Northern Plains Campground

All of the sites at Northern Plains Campground, except the ones in Kettle Creek Loop have electric hookups, but no water hookups. Both vault and flush toilets are available depending on what loop you are camping in and dump stations are also available. This another campground popular campground for fishers and boaters since it is located close to the north boat ramp and marina. If you want to stay in Northern Plains Campground, especially in an RV, you should make a reservation ahead of time. Some of the turns in this campground may be difficult for larger RVs, but not impossible to make. Since it is the largest of the campgrounds, it is likely to be the most noisy, but many visitors still flock to Northern Plains due to its very close proximity to the west fishing spot and bicycle trail.

Juniper Breaks Campground

Juniper Breaks Campground does not have any water or electric hookups, but can still accommodate RVs. This is perfect for those looking for a more primitive approach to camping, those wanting to connect to nature more, or those looking to save a few bucks. The campground features vault toilets and water faucets, but no dump stations. Visitors love the quiet serenity that this campground offers, but it stays pretty booked up on weekends and holidays, so reservations are the best way to ensure you get the campsite of your choice. Reservations can be made up to six months in advance and must be made at least three days in advance. The campgrounds are fairly close to the lake and only a short walk separates the campground from the north picnic area and the Northshore Marina. Make sure to purchase your camping permit and park pass before setting up camp, which goes for camping at all of the campgrounds, not just Juniper Breaks.

Arkansas Point Campground

Arkansas Point Campground features 95 campsites, all of which have electrical hookups, a paved, level parking spur, a sheltered picnic table, and fire ring, providing you with everything you need for an enjoyable RV camping experience. The campsites are spacious and well spaced out, making it a popular choice for campers, so you should get your reservations as early as possible. Many visitors also love the fact that it is close to the south boat ramp and several sites offer great views of Lake Pueblo. The campgrounds are on the south side of the park and have centrally located restrooms, showers, and playgrounds. Since there are no sewage or water hookups, a dump station and water faucets are also available near the campground. Some sites can accommodate RVs over 90 feet in length, but most have a max RV length between 35 and 45.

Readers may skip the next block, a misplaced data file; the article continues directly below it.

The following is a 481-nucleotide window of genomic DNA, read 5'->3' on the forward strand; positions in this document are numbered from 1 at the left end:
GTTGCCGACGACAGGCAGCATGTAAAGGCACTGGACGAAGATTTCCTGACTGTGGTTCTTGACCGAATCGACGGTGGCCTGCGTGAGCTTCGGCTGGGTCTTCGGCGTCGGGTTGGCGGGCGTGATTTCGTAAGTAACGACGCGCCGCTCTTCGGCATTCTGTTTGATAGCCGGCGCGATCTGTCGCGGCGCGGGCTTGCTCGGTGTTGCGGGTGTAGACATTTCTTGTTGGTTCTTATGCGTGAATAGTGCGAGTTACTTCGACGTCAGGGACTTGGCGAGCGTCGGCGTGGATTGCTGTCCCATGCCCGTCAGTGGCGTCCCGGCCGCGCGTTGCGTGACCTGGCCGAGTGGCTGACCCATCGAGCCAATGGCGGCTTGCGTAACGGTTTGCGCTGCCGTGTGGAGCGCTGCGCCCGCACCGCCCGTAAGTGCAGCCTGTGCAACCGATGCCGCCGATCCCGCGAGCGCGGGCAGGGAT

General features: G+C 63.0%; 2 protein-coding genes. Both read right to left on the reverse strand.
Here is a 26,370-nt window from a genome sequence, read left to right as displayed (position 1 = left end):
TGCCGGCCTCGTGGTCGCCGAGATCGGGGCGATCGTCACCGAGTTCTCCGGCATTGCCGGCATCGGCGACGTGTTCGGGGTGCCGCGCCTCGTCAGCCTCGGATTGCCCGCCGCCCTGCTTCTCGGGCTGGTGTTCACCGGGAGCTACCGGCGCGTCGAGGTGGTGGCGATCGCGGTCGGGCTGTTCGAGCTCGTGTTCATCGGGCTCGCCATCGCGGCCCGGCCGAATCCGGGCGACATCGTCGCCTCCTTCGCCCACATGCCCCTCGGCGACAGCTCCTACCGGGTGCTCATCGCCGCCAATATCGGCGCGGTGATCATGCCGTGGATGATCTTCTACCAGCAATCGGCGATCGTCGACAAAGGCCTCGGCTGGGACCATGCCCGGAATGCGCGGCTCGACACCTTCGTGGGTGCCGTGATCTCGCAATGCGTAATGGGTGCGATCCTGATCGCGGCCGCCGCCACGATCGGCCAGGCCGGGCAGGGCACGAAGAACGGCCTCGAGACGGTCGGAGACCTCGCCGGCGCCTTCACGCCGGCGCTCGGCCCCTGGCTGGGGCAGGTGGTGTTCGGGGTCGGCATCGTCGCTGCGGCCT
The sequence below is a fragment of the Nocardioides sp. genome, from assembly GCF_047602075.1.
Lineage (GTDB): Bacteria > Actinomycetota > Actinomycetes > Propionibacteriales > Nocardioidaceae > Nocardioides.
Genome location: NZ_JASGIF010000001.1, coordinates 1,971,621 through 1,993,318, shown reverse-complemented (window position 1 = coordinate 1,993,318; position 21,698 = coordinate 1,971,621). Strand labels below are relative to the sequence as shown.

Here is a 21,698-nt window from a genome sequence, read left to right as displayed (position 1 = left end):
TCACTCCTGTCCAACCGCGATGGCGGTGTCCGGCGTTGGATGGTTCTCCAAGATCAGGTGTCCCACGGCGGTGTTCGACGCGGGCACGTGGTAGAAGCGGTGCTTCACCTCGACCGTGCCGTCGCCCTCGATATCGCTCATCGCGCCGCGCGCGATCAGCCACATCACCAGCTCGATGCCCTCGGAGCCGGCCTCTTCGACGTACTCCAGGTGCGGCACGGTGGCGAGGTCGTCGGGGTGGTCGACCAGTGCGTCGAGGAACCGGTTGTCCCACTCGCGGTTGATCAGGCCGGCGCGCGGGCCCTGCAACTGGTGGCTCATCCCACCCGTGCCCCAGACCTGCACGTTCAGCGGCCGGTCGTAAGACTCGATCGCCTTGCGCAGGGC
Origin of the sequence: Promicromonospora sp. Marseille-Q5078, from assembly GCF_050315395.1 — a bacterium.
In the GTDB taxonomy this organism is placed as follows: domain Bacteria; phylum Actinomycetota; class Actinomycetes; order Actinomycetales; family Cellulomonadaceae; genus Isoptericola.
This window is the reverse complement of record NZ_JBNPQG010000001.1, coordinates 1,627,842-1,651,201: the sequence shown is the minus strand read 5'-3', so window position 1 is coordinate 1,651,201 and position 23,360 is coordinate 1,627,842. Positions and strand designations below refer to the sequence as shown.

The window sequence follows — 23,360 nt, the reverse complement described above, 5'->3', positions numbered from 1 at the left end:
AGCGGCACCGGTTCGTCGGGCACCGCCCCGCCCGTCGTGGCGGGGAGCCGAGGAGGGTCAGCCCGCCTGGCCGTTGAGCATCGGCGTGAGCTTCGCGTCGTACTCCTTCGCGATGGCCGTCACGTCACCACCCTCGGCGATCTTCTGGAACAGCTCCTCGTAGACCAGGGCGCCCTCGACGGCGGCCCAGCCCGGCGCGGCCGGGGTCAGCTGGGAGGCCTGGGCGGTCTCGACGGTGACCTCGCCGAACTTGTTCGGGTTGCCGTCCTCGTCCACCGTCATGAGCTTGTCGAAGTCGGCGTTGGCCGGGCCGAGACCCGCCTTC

First-come first-served

Northern Plains Campground

14 campsites in Northern Plains Campground are first-come, first-served, but they are tent-only sites, so be sure to make your reservation`at least three days in advance to secure your site.

Juniper Breaks Campground

There are no only firs- come, first-served sites available at this campground. If you plan on staying between Memorial Day and Labor Day, be sure to make a reservation because they stay pretty booked up. Other than that, you may be able to get a site when you get to the park, but there is no guarantee.

Arkansas Point Campground